For the most part, I haven’t had to deal with too much criticism of my decision to homeschool. Sure, a family member often touted the benefits of public school (until she started homeschooling her own ten years later).
And one of my best friends in Texas often talked about kids who “live in a bubble.” But, she’s now homeschooling her own, as well.
Most people don’t say anything at all – positive or negative – about homeschooling. I do know people who have faced a barrage of negative feedback about their decision to homeschool their kids, though.
If faced with negativity, how can you handle negativity about homeschooling?
Handling Negativity About Homeschooling
This is YOUR Decision
First and foremost, remember that this decision is yours. You have to do what is best for YOUR family.
No one else is responsible for raising your children so no one – except your spouse – should have a say in your academic decisions.
Now, I know that most people who voice concerns aren’t doing so to be mean. I believe that most of them are just uninformed or base their opinions on stereotypes not on actual people they know.
So take their questions and concerns with a grain of salt. Thank them for their concern, and remember why you decided to embark on this journey in the first place.
Why Did You Start This Journey?
When faced with criticism or negativity, remember why you made the decision to homeschool your family in the first place.
Did you desire to meet the needs of your special learner? Was your goal to provide a better education than your local public school? Did you want to build your children’s education on a spiritual foundation?
Whatever your goal was to begin with, hold tight to that. Above everything else, I bet your desire to homeschool was grounded in the fact that you are doing what is right for YOUR family.
So, no matter what anyone else says, focus on that.
It Will Speak for Itself
The benefits of homeschooling will speak for themselves. One of the only people in my life to ever question my decision to homeschool really came around to it when Emma was in about 2nd or 3rd grade – about 7 years into my homeschool journey.
Emma was sharing some of her recent lapbooks with this person. This naysayer looked up at me amazed at all Emma knew about whatever topic they were discussing and admitted that she would never receive this level of education in the public school system.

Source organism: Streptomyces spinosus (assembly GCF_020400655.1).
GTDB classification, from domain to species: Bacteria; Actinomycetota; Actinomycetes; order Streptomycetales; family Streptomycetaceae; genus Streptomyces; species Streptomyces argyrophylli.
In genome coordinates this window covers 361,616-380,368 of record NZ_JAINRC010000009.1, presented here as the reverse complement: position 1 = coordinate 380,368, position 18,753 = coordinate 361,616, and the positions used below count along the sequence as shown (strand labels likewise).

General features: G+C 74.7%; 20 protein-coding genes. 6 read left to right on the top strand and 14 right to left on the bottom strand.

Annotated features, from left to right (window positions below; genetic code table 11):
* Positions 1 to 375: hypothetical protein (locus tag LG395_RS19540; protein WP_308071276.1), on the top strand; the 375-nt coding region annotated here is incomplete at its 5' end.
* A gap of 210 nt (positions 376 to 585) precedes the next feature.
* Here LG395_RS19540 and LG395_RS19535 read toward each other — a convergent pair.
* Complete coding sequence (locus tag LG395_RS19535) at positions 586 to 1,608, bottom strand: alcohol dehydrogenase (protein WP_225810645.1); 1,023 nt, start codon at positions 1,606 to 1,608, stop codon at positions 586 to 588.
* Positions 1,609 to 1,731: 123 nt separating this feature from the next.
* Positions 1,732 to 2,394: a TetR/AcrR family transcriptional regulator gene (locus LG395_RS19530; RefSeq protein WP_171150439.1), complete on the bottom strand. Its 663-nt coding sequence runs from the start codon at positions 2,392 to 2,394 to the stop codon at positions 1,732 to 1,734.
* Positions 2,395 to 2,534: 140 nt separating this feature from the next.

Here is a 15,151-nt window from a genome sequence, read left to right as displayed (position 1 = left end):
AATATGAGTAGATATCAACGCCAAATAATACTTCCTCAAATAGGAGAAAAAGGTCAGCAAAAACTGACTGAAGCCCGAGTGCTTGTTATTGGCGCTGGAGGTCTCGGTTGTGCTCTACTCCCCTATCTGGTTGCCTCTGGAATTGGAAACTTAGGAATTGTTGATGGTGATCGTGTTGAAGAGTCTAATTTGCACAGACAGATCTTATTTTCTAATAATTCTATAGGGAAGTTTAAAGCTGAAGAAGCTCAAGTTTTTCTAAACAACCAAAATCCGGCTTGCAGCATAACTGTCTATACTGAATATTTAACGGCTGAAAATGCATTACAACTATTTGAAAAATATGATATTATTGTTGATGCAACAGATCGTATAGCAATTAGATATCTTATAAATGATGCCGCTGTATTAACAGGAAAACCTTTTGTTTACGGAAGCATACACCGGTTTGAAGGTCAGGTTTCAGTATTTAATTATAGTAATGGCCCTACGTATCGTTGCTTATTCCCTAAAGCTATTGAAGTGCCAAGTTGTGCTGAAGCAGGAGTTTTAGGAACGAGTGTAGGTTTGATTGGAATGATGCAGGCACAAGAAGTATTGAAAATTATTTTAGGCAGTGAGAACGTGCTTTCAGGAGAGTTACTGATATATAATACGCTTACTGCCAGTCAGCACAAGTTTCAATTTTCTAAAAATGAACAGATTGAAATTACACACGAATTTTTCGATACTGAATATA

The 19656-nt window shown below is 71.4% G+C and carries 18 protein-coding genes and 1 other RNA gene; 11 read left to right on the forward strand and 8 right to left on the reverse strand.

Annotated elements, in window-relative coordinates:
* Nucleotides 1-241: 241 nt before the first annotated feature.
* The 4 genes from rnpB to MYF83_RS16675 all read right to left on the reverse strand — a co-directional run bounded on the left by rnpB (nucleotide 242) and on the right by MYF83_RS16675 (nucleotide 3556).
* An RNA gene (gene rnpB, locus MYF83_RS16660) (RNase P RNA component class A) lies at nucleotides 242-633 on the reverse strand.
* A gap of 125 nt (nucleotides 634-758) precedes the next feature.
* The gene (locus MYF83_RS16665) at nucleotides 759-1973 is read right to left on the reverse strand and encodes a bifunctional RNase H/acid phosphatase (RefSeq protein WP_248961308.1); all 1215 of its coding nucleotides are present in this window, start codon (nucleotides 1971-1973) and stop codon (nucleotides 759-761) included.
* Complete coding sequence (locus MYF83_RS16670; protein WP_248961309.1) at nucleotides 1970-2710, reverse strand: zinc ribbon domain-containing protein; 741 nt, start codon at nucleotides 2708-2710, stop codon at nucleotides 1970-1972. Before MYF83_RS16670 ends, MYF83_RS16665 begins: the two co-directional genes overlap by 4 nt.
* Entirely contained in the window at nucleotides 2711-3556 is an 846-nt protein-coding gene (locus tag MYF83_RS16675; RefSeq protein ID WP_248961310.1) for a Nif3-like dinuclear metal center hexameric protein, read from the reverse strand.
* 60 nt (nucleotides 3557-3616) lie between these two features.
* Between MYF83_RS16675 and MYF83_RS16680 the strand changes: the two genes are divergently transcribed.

That was the last time I heard anything negative about homeschooling from her.
If you do some research, you can easily find statistics about test scores and college admissions. However, I don’t focus on those numbers. I look at my kids and how they are thriving, and I know that this was the right decision for our family.
Have you ever dealt with negativity toward your decision to homeschool? How do you handle it?
Encouragement for Homeschool MomsBelow, I’ve featured just a handful of books meant to encourage homeschool moms that will help your readers celebrate their favorite characters. You should be able to find them at your local library or bookstore. If you can’t find them locally, you can click each image cover to purchase them on Amazon. Creating Homeschool Balance – “Creating Homeschool Balance” will help you understand what balance looks like, feels like, and how to create it. Your Goals This Year – No matter which kind of homeschool parent you are, this book will help you understand the stages of homeschooling high school, put you on the path to success, and keep you from feeling overwhelmed. You can homeschool through high school, and here are the tools to help you. Scheduling: The Secret to Homeschool Sanity – When you homeschool, it’s important to take time to plan and rest, and not just work, work, work! Using schedules in your homeschool can help you avoid burnout.